sponsor with little of no physical presence in India
                should address.                                         Cost versus speed
                                                                        Another critical issue is the trial’s cost. One key
                Partner selection                                       element attracting pharmaceutical companies to
                Indian regulations require that foreign sponsors        India is the lower clinical trial cost. However,
                use a local agent as the lead contact for Schedule      such additional factors as the cost of obtaining
                Y and other application filings. This prevents a        Indian regulatory approval, additional quality


30 March 2007
assurance monitoring costs, etc, mean that the           cost. Some specific documents, e.g., the quality
direct savings may not be as large as expected for       of life questionnaire, might not have validated
smaller studies or those for rare indications. Cost      translations. Several organizations specializing
is a major advantage primarily in large studies with     in translation are available to help with this. All
more subjects. Faster subject recruitment remains        other study-related documents are in English and
a strong motivation even when the cost factor is         do not require translation. Some other issues,
not as attractive since it can bring cost benefits by    such as getting an unmarried female subject to
reducing the trial duration. Therefore, both cost        meet birth-control requirements for the study,
and expected subject recruitment rate should be          probably cannot be met and need to be addressed.
reviewed carefully when developing the Indian            Most such issues, however, can be addressed to the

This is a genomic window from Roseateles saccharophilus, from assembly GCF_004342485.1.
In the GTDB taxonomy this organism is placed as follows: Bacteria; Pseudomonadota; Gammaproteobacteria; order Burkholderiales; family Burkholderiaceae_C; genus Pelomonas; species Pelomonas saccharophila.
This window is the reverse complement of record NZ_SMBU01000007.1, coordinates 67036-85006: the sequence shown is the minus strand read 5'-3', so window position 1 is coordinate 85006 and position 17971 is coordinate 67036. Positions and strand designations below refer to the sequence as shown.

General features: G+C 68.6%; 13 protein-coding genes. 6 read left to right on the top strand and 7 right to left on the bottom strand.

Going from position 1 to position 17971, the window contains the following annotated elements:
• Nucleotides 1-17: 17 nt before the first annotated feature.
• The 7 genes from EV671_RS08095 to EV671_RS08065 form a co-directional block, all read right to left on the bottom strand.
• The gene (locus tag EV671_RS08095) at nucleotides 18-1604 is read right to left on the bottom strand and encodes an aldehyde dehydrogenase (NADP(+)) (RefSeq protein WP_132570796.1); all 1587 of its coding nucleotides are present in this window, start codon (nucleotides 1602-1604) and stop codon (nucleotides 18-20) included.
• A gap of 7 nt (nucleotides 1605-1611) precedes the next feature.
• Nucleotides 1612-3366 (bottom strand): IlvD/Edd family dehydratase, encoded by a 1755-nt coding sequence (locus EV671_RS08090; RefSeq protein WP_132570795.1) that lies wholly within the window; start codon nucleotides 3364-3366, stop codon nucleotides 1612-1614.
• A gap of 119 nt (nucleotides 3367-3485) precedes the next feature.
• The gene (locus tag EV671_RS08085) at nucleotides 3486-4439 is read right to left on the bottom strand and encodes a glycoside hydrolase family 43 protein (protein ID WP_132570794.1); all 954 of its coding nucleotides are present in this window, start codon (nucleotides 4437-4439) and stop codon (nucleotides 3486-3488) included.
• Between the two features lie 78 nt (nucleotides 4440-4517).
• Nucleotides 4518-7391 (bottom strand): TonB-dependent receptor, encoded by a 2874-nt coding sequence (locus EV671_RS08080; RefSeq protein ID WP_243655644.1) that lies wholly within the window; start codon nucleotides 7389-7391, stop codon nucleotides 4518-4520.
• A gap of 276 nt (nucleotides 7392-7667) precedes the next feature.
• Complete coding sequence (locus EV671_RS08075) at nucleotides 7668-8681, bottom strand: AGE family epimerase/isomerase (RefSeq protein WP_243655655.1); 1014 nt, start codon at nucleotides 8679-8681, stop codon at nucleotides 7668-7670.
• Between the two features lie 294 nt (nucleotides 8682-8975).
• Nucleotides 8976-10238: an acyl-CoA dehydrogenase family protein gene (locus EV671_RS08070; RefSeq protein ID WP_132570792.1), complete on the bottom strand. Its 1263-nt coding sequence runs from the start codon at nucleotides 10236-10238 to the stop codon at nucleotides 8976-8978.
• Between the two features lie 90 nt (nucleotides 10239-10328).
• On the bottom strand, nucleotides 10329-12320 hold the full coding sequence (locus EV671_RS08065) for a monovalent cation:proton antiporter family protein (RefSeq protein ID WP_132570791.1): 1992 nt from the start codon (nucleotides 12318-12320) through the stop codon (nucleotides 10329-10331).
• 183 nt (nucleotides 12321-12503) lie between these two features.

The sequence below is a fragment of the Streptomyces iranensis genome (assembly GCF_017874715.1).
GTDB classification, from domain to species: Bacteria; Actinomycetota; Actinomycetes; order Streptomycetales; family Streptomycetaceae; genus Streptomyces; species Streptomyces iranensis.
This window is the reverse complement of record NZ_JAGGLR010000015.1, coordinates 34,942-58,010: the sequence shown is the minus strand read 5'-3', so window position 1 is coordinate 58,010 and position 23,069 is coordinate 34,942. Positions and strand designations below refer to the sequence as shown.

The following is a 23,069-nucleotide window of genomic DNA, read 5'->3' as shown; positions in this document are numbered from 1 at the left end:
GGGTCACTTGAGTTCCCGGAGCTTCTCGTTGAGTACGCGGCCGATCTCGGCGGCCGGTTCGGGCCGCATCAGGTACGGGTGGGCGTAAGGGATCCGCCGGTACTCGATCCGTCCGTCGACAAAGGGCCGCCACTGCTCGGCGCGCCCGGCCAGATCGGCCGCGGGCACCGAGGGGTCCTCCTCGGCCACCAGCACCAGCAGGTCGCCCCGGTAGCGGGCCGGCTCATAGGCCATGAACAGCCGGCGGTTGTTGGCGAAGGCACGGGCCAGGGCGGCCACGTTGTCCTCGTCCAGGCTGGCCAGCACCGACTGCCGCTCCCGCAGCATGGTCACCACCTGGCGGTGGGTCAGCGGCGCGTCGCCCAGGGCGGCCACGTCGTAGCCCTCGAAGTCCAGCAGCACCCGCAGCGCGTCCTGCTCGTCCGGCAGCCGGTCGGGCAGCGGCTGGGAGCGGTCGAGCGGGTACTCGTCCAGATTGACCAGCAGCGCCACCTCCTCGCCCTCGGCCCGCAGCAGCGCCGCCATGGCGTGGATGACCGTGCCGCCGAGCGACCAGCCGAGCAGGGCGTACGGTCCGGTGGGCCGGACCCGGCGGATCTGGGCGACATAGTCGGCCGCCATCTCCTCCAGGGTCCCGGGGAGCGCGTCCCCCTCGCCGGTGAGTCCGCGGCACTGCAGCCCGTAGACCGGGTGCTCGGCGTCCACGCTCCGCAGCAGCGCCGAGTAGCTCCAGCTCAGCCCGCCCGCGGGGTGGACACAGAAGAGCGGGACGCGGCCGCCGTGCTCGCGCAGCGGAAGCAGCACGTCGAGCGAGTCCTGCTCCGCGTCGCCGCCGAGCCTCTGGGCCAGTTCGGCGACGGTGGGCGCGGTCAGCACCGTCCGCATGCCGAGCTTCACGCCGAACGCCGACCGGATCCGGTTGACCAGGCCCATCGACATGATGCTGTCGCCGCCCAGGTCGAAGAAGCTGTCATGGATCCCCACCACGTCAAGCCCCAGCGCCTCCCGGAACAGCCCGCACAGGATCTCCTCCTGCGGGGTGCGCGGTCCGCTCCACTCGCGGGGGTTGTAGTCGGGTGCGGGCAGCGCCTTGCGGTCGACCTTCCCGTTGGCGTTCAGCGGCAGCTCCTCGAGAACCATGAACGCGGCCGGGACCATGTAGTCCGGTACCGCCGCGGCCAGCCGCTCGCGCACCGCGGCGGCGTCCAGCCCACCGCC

component of a trial strategy.                           satisfaction of all regulatory agencies by IRB and
                                                         IEC reviews and approvals.
Investigator selection
Although India has many doctors, several hun-            Conclusion
dred hospitals and large pools of internationally        As its regulatory processes become more stream-
acclaimed scientific professionals, those numbers        lined, India is poised to take the lead in the global
do not directly translate into finding well-qualified    clinical development process. The country has a
and experienced clinical study investigators. India’s    strong reputation for meeting global professional
medical infrastructure is very different from that       parameters, as demonstrated by the information
in the US and EU; only 3-4% of patients carry            technology and service industries. The Indian
any form of health insurance, most paying for            government has a strong appreciation for pharma-
medical expenses out-of-pocket. As a result, there       ceutical sector growth and its regulatory agencies
could potentially be additional costs for meeting        are working closely with most international bodies
a subject’s standard of care. There is also an acute     to update the processes and smooth out kinks in
need to create increasing appreciation among the         the system. With more experience, the process will